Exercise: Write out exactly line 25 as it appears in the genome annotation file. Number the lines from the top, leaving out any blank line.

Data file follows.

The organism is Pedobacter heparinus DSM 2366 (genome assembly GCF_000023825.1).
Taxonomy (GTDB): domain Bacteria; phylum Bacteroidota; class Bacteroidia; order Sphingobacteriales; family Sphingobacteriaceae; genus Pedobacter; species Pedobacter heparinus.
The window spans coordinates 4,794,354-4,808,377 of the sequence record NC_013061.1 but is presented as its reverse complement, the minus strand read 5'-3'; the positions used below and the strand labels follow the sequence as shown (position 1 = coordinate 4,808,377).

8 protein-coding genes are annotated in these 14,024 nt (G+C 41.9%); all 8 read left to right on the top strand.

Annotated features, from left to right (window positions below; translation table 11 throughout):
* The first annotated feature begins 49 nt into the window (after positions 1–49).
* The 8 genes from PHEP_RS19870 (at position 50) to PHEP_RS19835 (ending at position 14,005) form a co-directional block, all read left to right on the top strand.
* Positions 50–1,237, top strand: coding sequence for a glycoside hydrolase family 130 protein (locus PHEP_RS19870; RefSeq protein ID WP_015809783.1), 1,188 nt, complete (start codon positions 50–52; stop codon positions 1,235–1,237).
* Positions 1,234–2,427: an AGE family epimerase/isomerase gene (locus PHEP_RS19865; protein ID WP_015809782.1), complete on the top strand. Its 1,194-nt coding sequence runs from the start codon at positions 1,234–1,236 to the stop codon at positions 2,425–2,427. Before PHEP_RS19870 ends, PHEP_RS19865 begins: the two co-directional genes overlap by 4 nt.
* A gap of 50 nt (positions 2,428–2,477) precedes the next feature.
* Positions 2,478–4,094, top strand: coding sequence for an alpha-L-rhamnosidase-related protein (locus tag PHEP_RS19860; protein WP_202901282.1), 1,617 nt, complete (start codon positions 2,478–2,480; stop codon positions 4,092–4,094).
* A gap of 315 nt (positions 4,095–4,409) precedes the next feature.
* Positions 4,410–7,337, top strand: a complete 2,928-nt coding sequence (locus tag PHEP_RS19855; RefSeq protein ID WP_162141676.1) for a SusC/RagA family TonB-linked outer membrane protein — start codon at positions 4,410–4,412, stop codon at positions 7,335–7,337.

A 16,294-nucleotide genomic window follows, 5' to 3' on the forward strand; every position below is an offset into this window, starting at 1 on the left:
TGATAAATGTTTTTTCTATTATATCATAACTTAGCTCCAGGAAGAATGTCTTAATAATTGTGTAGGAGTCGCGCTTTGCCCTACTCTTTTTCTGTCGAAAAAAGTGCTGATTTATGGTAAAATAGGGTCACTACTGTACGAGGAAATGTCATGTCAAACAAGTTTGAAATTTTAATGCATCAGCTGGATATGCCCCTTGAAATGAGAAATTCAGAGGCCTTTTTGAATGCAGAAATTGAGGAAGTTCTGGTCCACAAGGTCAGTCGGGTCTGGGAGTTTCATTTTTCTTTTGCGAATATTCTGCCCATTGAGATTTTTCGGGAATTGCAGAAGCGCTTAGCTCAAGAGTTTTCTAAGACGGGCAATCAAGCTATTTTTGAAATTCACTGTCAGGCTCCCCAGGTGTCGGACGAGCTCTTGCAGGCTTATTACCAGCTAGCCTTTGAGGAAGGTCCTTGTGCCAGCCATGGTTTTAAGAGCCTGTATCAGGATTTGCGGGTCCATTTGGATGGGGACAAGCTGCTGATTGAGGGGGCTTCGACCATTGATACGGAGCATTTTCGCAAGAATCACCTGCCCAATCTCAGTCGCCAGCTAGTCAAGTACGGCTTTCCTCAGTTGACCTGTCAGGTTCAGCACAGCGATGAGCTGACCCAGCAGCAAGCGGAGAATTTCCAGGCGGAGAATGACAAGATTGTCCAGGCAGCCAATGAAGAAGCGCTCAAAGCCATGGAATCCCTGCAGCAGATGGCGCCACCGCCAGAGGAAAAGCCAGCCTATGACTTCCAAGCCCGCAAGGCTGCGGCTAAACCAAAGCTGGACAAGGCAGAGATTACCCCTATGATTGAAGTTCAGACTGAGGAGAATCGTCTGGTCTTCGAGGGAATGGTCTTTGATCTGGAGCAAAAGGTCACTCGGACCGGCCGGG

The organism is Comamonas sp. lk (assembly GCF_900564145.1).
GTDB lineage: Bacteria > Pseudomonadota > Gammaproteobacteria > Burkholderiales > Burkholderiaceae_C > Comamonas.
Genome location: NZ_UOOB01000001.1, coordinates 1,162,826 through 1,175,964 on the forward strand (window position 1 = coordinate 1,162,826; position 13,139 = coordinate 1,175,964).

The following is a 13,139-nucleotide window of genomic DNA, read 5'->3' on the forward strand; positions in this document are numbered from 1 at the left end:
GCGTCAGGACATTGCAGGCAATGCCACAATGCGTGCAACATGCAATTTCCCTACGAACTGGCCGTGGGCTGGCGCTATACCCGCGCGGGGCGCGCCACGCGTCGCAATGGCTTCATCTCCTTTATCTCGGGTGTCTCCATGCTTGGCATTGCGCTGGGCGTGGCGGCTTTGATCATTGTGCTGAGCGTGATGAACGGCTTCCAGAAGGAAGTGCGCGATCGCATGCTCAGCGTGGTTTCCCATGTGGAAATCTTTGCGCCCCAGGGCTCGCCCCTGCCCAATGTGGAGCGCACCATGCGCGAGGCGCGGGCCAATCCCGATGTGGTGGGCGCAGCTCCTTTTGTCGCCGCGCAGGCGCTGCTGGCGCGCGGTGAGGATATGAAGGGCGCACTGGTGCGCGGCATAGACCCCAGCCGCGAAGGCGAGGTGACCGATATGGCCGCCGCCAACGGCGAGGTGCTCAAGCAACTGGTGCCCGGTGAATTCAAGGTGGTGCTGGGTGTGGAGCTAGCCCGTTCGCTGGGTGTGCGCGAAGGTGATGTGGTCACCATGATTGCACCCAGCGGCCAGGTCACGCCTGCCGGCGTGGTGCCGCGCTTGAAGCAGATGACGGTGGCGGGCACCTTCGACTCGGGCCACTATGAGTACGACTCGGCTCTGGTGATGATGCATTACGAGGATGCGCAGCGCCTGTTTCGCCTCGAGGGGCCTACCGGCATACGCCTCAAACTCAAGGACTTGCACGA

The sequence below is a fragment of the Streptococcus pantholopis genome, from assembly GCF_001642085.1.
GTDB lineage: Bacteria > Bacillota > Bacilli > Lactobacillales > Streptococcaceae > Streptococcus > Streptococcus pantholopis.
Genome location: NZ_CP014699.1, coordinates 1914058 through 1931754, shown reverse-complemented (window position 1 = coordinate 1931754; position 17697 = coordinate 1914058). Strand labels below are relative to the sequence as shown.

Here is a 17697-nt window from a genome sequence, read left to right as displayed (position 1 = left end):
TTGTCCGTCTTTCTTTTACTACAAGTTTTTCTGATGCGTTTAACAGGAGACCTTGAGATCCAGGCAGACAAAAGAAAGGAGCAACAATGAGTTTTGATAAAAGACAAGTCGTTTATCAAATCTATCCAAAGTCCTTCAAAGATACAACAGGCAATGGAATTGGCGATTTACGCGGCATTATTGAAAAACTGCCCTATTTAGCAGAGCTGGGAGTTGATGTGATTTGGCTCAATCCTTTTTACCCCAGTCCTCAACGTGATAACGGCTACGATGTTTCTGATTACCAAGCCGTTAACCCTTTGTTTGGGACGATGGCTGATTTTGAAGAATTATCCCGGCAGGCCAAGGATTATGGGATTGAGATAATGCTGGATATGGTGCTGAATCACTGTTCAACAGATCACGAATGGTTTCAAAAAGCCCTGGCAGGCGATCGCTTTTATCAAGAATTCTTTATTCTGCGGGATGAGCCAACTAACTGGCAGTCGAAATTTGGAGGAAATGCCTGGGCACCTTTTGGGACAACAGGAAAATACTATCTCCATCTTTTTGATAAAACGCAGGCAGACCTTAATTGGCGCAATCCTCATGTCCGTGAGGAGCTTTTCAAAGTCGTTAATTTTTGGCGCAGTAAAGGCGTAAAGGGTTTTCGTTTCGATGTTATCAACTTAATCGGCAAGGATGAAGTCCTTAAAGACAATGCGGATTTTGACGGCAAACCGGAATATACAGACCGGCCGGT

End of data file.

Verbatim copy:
TTGTCCGTCTTTCTTTTACTACAAGTTTTTCTGATGCGTTTAACAGGAGACCTTGAGATCCAGGCAGACAAAAGAAAGGAGCAACAATGAGTTTTGATAAAAGACAAGTCGTTTATCAAATCTATCCAAAGTCCTTCAAAGATACAACAGGCAATGGAATTGGCGATTTACGCGGCATTATTGAAAAACTGCCCTATTTAGCAGAGCTGGGAGTTGATGTGATTTGGCTCAATCCTTTTTACCCCAGTCCTCAACGTGATAACGGCTACGATGTTTCTGATTACCAAGCCGTTAACCCTTTGTTTGGGACGATGGCTGATTTTGAAGAATTATCCCGGCAGGCCAAGGATTATGGGATTGAGATAATGCTGGATATGGTGCTGAATCACTGTTCAACAGATCACGAATGGTTTCAAAAAGCCCTGGCAGGCGATCGCTTTTATCAAGAATTCTTTATTCTGCGGGATGAGCCAACTAACTGGCAGTCGAAATTTGGAGGAAATGCCTGGGCACCTTTTGGGACAACAGGAAAATACTATCTCCATCTTTTTGATAAAACGCAGGCAGACCTTAATTGGCGCAATCCTCATGTCCGTGAGGAGCTTTTCAAAGTCGTTAATTTTTGGCGCAGTAAAGGCGTAAAGGGTTTTCGTTTCGATGTTATCAACTTAATCGGCAAGGATGAAGTCCTTAAAGACAATGCGGATTTTGACGGCAAACCGGAATATACAGACCGGCCGGT